El Paso Natural Gas Waha Gas Plant - Executive Summary

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The Waha Gas Plant (WGP) has a long-standing commitment to workers and public safety.  This commitment is demonstrated by the resources invested in accident prevention, such as training personnel and considering safety in the design, installation, operation, and maintenance of the facility's processes.  The El Paso policy is to implement reasonable controls to prevent foreseeable releases of substances.  However, if a release does occur, gas plant trained personnel will respond to control and contain the release. 
EPNG operates the WGP located in Reeves County, Texas.  The WGP is designed for compressing, transporting natural gas, and removing H2S, CO2 and water from sour gas prior to transport.  As evidence in the ensuring text and based on criteria outlined in the Accidental Release Prevention Program (ARP), the WGP is a Program 1 process.  The Certification Statement a 
ddressed in 40 CFR 69.185 (a), and required for each Program 1 process has been completed and submitted. 
The WGP was evaluated to determine if any regulated flammable or toxic substances were present in the process and if they exceeded the threshold quantity.  The North and South Amine Contactors are considered to be co-located; consequently, for the purposes of the ARP Program.  These vessels are being considered a part of a single process.  Because of the location of these vessels, with their combined capacity, the threshold quantities for a regulated flammable would be exceeded them making this process subject to threshold determination for offsite consequence analysis. 
EPNG identified one regulated flammable substance (flammable gas mixture) and zero regulated toxic substances along with the largest vessel quantity stored.  It was determined that the North and South Amine Contactor vessels containing the flammable gas mixture exceeded the 10,000 lb. threshold quantity for regulat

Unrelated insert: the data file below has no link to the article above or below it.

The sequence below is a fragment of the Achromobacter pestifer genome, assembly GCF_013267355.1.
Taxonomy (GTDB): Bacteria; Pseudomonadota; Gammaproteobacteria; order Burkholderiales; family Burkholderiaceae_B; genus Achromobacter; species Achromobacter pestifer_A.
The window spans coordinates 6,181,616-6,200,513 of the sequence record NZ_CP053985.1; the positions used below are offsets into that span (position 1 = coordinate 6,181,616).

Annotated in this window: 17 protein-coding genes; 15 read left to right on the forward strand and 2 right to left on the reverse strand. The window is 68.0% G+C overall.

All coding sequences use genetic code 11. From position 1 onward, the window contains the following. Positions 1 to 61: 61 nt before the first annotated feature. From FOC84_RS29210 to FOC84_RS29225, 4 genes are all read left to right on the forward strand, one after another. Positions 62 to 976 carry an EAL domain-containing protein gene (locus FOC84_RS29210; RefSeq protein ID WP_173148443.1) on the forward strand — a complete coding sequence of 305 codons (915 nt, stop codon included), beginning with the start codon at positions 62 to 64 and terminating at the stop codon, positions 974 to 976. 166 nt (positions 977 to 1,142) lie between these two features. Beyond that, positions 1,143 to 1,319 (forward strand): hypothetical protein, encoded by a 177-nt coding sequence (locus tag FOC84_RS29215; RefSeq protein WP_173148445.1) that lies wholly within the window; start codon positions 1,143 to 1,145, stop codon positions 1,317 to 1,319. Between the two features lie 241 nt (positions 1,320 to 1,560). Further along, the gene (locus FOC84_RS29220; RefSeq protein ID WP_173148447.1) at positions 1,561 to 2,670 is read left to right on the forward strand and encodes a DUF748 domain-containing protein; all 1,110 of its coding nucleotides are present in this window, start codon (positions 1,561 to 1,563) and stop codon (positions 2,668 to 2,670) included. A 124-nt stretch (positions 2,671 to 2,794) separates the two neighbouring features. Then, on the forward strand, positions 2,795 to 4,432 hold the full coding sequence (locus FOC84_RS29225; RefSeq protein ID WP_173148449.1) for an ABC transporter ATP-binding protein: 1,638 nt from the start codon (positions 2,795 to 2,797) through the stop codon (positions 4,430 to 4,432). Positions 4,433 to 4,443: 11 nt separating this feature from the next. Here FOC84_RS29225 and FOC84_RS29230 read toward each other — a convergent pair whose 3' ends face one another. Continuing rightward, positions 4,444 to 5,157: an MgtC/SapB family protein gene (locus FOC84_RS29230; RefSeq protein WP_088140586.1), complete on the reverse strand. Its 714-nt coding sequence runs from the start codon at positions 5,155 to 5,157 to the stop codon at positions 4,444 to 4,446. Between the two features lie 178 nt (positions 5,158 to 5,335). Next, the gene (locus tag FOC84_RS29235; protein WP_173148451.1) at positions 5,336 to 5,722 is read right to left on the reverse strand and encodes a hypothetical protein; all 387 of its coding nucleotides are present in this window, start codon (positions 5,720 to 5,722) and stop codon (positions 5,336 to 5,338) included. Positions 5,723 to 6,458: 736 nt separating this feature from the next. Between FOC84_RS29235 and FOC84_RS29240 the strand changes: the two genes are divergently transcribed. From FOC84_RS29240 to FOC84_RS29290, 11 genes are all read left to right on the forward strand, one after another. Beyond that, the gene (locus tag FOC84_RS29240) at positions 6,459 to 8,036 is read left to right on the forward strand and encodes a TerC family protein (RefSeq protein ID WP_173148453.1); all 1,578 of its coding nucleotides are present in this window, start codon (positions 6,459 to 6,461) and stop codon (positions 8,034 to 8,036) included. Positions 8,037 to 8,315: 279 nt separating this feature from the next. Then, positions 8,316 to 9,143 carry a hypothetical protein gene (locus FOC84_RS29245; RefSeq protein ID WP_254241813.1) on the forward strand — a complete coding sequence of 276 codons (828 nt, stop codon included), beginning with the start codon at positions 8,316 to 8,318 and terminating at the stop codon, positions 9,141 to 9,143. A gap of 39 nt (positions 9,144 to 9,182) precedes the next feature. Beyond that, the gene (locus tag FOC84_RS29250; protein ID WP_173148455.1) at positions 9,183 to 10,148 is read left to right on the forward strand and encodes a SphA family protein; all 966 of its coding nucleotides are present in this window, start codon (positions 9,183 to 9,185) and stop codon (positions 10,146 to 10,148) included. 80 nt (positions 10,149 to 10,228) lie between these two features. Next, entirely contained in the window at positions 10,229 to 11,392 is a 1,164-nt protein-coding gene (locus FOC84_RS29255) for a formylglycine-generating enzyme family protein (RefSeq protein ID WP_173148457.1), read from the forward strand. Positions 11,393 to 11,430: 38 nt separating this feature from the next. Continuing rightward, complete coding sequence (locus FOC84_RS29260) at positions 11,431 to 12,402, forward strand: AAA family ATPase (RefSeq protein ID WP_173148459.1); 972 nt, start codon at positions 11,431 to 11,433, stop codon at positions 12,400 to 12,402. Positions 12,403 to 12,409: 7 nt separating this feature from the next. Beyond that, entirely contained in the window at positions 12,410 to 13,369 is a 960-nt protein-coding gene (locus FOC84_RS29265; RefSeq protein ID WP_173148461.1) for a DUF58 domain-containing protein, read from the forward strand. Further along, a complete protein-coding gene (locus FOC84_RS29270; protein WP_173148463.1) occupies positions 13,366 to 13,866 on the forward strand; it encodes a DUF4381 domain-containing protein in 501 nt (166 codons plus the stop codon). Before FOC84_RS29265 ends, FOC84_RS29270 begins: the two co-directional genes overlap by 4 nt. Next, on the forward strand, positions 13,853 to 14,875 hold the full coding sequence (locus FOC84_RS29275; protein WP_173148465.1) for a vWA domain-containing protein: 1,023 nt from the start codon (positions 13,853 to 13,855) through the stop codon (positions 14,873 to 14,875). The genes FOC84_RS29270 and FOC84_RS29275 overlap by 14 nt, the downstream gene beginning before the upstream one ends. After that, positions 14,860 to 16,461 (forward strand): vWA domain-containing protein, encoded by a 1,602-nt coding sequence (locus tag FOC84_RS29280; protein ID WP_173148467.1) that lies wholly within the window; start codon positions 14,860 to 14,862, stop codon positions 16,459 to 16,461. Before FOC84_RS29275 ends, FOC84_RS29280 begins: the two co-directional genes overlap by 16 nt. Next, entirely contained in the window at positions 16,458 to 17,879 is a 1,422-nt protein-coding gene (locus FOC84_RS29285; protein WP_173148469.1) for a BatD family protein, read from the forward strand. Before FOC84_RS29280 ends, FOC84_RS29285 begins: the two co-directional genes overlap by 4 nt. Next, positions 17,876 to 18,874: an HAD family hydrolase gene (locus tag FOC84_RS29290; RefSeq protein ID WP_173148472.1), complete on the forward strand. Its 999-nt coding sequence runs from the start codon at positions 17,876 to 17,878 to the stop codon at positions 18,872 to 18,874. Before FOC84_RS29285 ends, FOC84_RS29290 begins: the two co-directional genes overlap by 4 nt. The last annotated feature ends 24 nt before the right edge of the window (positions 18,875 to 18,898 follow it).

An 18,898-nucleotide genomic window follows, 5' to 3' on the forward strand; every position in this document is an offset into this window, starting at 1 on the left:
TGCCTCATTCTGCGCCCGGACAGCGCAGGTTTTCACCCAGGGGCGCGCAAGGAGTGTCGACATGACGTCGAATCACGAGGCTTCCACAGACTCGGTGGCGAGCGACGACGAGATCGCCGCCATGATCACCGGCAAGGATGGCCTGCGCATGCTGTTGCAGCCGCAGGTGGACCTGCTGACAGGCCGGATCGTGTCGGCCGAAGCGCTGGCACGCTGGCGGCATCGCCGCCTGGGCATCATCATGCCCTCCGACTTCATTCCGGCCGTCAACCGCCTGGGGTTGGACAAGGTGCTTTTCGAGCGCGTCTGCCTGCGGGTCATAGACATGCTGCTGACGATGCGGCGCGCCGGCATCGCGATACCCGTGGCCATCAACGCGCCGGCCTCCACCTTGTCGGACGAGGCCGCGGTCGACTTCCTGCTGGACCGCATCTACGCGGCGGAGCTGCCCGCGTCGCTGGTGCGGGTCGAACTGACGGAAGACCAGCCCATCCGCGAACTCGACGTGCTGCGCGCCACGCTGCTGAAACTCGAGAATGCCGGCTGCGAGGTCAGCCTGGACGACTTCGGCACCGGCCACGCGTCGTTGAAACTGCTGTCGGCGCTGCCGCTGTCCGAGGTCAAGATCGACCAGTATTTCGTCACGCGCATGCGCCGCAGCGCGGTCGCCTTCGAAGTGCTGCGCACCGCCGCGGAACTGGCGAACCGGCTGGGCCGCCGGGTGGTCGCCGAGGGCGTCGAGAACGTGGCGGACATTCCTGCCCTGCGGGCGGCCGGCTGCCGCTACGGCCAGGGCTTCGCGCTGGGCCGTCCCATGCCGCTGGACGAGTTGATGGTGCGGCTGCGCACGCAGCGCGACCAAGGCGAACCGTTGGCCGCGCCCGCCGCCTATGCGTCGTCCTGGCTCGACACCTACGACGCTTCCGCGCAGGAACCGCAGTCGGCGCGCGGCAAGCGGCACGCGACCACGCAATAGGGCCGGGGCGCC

ed flammable substances.  The identification of this exceedance indicates that WGP is a covered process with a regulated substance subject to threshold determination for offsite consequence analysis. 
The Environmental Protection Agency (EPA) has defined a worst-case release as "the release of the largest quantity of a regulated substance from a vessel or process line failure that results in the greatest distance to a specified endpoint."  A WCS analysis is required for each toxic substance in a covered process while only one WCS analysis is required for regulated flammable substances as a class.  WCSs are assumed to occur at ground level with meteorological conditions defined as atmospheric stability class F (stable atmosphere), wind speed of 1.0 meters per second (2.2 miles per hour), and an ambient air temperature of 25:C (770F).  Topography for WCSs are distinguished between rural and urban. 

egulated flammable substances or mixtures containing flammable substances include both gases and volatile liquids.  The WCS assumes that the total quantity of a vapor cloud is released and detonates.  The endpoint for a WCS involving a regulated flammable substance or mixture is an overpressure of 1 pound per square inch (psi).  For a regulated flammable substance, consequence distance determination is based on its heat of combustion.  For regulated flammable mixtures, the component with the highest heat of combustion can be used for consequence distance determination or, if preferred, directly calculated using equation C-1 of the Offsite Consequence Analysis Guidance Document (OCAGD).  The quantity of a regulated substance/mixture used to determine distance to endpoint is the largest quantity of a regulated substance/mixture in a single vessel.